Alan Tait, is both a privilege and a daunting challenge. Alan established this blog when he was elected as President of EDEN at the annual conference in Naples in June 2007. His first entry was posted shortly after and during his presidency Alan published 20 interesting and well written blog contributions about the developments of EDEN along with his personal experiences and reflections from the field of distance education and e-learning. His blog is now moved to EDEN Past-President’s blog.Taking over as President of EDEN after
When I realized that it was my responsibility to continue Alan’s prolific blogging, I briefly considered engaging him or another professional blogger as a ghost writer or substituting the President’s blog with the President’s Tweets. Backed by Steve – the ghost writer – Wheeler, or limited by 140 characters per tweet, I realized that I could become as productive as Alan.
Joking aside, Alan has an impressive EDEN track record. He has been on the EDEN Executive Committee (EC) for six years and the president for the three years I have been on the EC. As the incoming president, and on behalf of his EC, I would like to say that Alan has led our work in a very stimulating, open, constructive and friendly way. So, at our EC meeting in Valencia it was a pleasure and honor for us to give him a blue and gold metal plaque with the following inscription:
Alan was among the founding members of the Budapest Platform, the immediate predecessor organization of EDEN in 1990, and he actively supported the preparations leading to the launching of EDEN as a European association in 1991. When I searched my personal files, I found that Alan was one of the contributors to a DEOS newsletter which in November 1992 distributed an electronic version of the first printed EDEN Newsletter.
At that time, I was a doctoral student at Penn State University working at the American Center for Distance Education for EDEN Senior Fellow Michael G. Moore. There, I established DEOS – the Distance Education Online Symposium. Now, I find it really interesting to read this historic issue reporting from the first EDEN conference in Krakow. Regarding my high expectations for the newly established online NAP Members area it is useful to reflect on how Alan explained the aims and activities of the EDEN NAP when it was established nearly 20 years ago:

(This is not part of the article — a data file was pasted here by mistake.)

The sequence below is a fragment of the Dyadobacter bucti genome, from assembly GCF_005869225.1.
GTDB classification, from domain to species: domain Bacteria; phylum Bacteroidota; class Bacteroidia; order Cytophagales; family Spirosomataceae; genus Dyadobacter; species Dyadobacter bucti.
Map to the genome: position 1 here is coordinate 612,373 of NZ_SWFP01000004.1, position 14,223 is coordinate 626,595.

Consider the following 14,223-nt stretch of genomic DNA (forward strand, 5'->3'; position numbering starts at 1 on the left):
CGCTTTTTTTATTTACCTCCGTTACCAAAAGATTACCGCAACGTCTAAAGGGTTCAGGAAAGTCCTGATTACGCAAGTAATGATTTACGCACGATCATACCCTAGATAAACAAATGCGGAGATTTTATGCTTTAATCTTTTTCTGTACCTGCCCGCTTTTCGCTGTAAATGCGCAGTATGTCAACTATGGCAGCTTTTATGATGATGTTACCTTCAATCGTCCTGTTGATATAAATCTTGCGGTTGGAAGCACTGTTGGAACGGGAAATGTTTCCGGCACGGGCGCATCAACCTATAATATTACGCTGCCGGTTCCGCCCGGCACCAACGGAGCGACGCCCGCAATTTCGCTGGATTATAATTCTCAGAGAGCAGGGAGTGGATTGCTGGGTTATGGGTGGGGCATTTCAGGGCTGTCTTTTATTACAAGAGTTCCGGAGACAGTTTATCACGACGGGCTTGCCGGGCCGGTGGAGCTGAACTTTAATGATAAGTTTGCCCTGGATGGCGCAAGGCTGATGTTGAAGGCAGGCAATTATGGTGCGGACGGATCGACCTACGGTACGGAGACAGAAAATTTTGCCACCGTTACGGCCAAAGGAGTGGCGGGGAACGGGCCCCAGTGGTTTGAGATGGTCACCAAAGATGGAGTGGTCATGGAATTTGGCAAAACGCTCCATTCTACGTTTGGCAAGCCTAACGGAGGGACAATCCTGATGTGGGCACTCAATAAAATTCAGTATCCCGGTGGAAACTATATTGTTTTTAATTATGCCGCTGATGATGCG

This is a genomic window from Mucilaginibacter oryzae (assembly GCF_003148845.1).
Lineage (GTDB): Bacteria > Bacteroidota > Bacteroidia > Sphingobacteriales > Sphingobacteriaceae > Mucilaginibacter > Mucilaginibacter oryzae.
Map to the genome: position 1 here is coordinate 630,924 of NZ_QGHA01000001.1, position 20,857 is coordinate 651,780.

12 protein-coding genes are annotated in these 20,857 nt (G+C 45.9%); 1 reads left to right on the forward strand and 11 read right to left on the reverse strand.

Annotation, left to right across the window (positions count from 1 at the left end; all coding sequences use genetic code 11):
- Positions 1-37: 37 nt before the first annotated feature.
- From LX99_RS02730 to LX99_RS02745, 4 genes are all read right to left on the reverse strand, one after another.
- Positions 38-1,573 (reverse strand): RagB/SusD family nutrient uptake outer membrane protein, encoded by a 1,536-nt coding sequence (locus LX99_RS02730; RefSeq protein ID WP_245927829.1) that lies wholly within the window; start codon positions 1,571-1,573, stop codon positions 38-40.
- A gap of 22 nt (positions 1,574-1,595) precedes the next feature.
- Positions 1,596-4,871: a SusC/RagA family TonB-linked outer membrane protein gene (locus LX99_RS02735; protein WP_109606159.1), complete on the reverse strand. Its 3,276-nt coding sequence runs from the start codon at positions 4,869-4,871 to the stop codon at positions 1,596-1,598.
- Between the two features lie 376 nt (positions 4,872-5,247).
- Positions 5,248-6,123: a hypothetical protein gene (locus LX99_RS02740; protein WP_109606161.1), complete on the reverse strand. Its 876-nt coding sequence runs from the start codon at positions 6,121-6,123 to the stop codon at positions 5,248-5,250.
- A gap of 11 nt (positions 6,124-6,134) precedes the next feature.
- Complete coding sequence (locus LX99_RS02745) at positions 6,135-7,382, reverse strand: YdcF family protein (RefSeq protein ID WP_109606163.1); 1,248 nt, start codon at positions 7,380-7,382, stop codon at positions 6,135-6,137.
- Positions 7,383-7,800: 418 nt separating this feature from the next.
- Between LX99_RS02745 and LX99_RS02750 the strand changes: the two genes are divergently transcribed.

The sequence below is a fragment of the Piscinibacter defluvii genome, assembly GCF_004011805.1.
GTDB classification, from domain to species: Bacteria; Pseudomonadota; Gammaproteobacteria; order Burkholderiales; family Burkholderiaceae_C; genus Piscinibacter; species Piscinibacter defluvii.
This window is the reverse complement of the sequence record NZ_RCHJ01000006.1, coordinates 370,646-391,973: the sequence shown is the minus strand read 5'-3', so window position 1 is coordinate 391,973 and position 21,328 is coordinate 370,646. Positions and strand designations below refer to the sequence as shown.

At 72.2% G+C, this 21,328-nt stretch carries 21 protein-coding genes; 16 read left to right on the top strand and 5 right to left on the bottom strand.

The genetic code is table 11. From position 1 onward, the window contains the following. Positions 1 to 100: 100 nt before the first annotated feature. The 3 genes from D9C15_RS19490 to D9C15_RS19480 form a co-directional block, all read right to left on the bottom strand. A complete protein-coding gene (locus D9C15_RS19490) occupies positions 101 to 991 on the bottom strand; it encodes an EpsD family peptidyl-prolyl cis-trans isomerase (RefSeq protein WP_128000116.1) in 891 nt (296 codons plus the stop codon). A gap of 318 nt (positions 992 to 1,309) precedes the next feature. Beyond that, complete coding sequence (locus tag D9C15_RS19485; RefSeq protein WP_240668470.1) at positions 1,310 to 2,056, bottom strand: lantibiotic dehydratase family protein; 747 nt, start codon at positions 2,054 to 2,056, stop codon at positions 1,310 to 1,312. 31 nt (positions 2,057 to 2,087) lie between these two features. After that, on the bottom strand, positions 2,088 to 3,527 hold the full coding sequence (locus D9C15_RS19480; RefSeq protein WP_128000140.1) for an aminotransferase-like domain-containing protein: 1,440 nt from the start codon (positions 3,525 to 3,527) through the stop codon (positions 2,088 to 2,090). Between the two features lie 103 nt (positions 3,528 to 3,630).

EDEN’s Academic and Professional Section held its inaugural meeting during the EDEN conference in Krakow. The Academic and Professional Section aims to provide a vehicle for the professional development of colleagues in open and distance learning across the whole of Europe. It will reflect the wide range of educational interest in education at both secondary and tertiary levels, in training and vocational development, in broadcasting, and in enterprises. It was agreed at the meeting in Krakow that the following range of activities would be appropriate:
• Conferences and seminars
• Staff exchanges and secondments
• Specialist grouping eg. research; management; student support,
• course writing; evaluation etc.
The ideas were generated by the 50 or so people present at the meeting, and it was resolved to work towards the first Academic and Professional Section Conference which will take place in Cambridge UK in September 1993.
The Academic and Professional Section of EDEN will complement EDEN’s main work. It will be open to all practitioners on the European regional basis. Those interested in finding out more about the Academic and Professional Section are invited to contact Ms Kerry Mann, Executive Secretary, EDEN.
From my perspective, with experience as editor of DEOS, I’m especially impressed by Alan’s long standing contribution as Editor of EURODL since it started in 1997. I was also pleased and thankful when he assured me that he would keep on as Chief Editor of EURODL. I’m also proud to remember that I initiated and enabled EURODL’s predecessor, ANDREA, which was established in September 1994. ANDREA is an acronym for A Network for Distance Education Reporting from European Activities, but I must admit that I struggled hard to come up with these words so that the newsletter could be named after my daughter. My mentor, EDEN Senior Fellow Torstein Rekkedal, was the editor of Andrea, and you can still read his first issue.
So, finally a warm and heartfelt thank you to Alan, we know that he will continue to support EDEN as a Senior Fellow and wish him all the best for the future.
Morten Flate Paulsen